Renault has cheated for over 25 years on pollution tests for diesel and petrol engines with the knowledge of top management, according to a report by French fraud investigators.
"The entire chain of management" up to the French car maker's chief executive officer, Carlos Ghosn, was implicated in the "fraudulent strategies", said the report, which led prosecutors to open a probe into Renault in January.
Renault swiftly denied the accusations.
"Renault doesn't cheat," Thierry Bollore, the French car maker's second-in-command said, adding that all its cars complied with legal standards.
The report said there was no evidence of Ghosn having charged anybody else with approving the company's emissions control decisions, which therefore ultimately came under "his responsibility".
Police suspect the automobile maker of putting in place the strategies "with the objective of creating false results for antipollution tests", and so to be seen to be complying with European regulations.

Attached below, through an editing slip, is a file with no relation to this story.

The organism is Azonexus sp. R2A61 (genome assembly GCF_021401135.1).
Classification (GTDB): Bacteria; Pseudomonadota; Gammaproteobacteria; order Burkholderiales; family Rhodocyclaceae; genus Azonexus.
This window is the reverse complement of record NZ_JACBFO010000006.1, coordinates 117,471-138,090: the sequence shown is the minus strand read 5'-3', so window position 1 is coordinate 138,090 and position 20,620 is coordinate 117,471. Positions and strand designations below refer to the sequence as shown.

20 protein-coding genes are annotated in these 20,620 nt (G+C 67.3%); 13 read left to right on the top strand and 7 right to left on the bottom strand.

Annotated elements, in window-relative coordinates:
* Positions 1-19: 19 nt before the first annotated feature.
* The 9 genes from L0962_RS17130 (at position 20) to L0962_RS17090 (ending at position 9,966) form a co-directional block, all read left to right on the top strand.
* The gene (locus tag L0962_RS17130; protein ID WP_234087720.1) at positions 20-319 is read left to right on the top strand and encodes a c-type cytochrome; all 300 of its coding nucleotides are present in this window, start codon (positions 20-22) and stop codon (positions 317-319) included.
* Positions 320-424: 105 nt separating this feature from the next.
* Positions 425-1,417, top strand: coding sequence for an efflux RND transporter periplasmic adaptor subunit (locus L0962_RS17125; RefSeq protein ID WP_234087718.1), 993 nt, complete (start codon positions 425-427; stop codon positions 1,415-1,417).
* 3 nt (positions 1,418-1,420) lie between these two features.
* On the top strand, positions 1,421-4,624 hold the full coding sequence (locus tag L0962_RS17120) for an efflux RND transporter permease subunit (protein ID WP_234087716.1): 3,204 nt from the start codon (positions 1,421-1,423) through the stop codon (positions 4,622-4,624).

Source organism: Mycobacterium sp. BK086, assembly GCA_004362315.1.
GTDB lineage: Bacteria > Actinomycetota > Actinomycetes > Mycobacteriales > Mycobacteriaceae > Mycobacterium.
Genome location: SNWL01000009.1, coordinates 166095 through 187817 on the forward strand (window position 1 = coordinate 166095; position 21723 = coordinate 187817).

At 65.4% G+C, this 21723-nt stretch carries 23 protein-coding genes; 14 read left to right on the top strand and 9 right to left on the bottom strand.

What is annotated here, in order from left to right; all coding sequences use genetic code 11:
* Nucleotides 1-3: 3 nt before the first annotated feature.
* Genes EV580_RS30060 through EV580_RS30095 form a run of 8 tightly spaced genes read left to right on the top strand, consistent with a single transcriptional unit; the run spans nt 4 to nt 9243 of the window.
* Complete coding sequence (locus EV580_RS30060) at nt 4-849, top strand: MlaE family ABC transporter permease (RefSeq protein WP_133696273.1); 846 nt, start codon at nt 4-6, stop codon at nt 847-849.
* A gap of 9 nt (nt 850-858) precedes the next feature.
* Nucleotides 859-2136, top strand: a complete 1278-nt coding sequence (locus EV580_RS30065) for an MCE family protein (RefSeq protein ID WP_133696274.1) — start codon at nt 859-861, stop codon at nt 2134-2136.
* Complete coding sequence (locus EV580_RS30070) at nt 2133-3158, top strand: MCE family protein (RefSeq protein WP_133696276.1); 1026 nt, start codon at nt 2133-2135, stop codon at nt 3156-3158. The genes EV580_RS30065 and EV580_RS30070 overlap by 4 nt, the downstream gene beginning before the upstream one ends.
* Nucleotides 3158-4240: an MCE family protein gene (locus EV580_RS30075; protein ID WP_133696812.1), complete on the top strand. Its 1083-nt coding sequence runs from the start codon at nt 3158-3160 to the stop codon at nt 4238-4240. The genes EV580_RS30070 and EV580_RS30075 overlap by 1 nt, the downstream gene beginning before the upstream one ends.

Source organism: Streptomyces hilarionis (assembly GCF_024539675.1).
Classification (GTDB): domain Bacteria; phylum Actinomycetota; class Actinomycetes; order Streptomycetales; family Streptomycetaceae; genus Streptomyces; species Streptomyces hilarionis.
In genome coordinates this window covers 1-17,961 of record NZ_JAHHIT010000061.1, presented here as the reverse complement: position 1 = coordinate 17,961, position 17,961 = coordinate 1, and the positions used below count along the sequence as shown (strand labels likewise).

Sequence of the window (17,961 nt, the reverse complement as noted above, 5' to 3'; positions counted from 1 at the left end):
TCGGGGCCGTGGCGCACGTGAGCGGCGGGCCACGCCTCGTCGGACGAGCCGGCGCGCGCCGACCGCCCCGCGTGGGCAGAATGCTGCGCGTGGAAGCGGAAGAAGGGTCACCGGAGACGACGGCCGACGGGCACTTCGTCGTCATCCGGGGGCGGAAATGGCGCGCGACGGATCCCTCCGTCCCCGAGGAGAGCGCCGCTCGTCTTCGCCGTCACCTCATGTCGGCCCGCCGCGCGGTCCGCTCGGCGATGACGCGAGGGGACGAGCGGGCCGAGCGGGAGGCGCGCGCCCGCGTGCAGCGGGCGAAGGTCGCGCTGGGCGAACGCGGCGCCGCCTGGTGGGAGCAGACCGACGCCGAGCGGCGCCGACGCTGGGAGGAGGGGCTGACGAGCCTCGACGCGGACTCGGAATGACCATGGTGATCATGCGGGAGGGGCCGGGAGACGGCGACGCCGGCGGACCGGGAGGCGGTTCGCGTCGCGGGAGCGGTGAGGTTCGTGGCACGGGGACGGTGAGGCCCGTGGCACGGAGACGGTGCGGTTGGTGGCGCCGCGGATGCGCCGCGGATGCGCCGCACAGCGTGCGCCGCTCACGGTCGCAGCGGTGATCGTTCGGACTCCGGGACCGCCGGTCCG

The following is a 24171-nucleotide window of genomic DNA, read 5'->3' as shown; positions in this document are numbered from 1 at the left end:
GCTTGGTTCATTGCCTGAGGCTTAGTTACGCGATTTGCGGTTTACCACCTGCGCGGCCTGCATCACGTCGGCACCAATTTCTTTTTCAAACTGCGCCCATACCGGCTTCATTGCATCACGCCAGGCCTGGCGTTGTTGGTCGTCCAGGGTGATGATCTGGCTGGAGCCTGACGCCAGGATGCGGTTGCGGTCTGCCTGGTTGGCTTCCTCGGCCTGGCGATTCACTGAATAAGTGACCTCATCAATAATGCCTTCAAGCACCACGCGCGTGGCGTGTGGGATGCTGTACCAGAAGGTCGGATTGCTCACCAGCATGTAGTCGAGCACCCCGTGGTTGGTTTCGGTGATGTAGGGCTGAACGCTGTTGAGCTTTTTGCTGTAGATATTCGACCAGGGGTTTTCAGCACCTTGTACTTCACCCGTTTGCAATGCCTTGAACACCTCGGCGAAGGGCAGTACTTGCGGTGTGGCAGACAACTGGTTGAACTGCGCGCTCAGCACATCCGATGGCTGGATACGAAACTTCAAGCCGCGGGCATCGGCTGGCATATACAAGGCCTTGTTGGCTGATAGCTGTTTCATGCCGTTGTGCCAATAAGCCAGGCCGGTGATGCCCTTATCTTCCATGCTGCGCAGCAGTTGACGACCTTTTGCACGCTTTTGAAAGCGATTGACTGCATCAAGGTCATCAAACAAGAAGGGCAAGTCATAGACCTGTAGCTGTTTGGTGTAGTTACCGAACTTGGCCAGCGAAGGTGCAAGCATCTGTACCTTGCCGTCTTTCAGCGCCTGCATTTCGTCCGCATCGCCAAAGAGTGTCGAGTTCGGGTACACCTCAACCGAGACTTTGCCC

The report concentrates on recent car models, but the fraud investigators – helped by statements by a former Renault employee – estimate that questionable practices have been in place since 1990.
Several Renault models were fitted with electronic devices which detected test conditions and then triggered a temporary reduction in harmful emissions for long enough to fool the testing equipment, the former employee claimed.
The first generation Renault Clio, which came out in 1990, is believed to be one of the models involved.
The alleged fraudulent practice recalls the "dieselgate" scandal involving Germany's Volkswagen which admitted in late 2015 to installing so-called "defeat devices" into 11 million diesel vehicles worldwide, designed to reduce emissions of harmful nitrogen oxides while the engines were undergoing regulatory tests.
(With inputs from PTI)